Type I procollagen: The gene-protein system that harbors most of the mutations causing osteogenesis imperfecta and probably more common heritable disorders of connective tissue
AuthorProckop, D. J.
Constantinou-Deltas, Constantinos D.
Dombrowski, K. E.
Kadler, K. E.
Vogel, B. E.
SourceAmerican Journal of Medical Genetics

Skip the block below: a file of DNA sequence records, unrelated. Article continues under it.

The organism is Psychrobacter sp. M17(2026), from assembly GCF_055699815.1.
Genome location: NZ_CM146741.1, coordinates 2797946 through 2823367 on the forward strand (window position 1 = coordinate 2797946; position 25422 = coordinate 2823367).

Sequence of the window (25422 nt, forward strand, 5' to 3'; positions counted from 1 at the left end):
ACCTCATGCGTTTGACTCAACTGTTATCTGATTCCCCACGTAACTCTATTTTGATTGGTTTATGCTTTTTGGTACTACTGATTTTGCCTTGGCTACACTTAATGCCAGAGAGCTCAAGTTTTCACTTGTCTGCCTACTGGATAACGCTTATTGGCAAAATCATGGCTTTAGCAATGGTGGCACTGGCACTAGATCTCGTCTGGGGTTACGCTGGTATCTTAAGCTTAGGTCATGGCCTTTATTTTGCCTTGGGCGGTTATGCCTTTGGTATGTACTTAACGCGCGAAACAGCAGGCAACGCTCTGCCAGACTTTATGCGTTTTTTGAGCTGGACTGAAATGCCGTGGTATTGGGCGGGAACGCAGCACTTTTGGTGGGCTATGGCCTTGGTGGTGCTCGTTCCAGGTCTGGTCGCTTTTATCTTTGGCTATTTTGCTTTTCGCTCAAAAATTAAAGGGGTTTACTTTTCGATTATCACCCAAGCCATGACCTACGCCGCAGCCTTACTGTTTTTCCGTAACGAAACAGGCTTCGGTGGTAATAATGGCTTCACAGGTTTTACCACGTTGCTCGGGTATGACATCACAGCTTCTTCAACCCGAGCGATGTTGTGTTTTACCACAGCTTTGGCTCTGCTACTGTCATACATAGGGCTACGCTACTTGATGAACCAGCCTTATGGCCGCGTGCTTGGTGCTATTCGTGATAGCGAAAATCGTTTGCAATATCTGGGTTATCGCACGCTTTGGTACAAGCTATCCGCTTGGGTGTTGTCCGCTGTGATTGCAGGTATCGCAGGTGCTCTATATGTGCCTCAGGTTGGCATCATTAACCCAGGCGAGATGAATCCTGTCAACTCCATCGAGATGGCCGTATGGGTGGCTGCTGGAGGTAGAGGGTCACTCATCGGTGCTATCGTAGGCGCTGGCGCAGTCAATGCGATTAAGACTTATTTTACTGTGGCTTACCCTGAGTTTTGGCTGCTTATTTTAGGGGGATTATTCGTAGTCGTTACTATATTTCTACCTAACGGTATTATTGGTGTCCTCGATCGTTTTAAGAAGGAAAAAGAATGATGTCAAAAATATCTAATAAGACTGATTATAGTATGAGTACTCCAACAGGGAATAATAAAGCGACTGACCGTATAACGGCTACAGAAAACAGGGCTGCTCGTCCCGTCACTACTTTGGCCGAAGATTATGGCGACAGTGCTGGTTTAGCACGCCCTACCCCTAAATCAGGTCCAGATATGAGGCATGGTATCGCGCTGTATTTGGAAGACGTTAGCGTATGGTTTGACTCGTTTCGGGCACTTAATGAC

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Recent data from several laboratories have established that most variants of osteogenesis imperfecta (OI) are caused by mutations in the 2 structural genes for type I procollagen. There are 2 general reasons for the large number of mutations in type I procollagen in OI. One reason is that most of the structure of the procollagen monomer is essential for normal biological function of the protein. The second reason is that most of the mutations cause synthesis of structurally altered proα chains of type I procollagen. The deleterious effects of the structurally altered proα chains are then amplified by at least 3 mechanisms. One mechanism is a phenomenon referred to as 'procollagen suicide' whereby altered proα chains cause degradation of normal proα chains synthesized by the same cell. Another mechanism involves the fact that many of the structurally altered proα chains prevent normal processing of the N-propeptides of procollagen and persistence of the N-propeptide interferes with normal fibril assembly. A third mechanism is a recently discovered phenomenon in which a substitution of a bulkier amino acid for glycine can cause a kink in the triple helix of the molecule. The kinked collagen, in turn, causes formation of abnormally branced fibrils. Because the deleterious effects of abnormal proα chains are amplified by these 3 mechanisms, most of the mutations are dominant and many are dominant lethal. The conclusion that most variants of OI are caused by mutations in the structural genes for type I procollagen has broad implications for other diseases that affect connective tissue, diseases such as chondrodystrophies, osteoarthritis, and osteoporosis.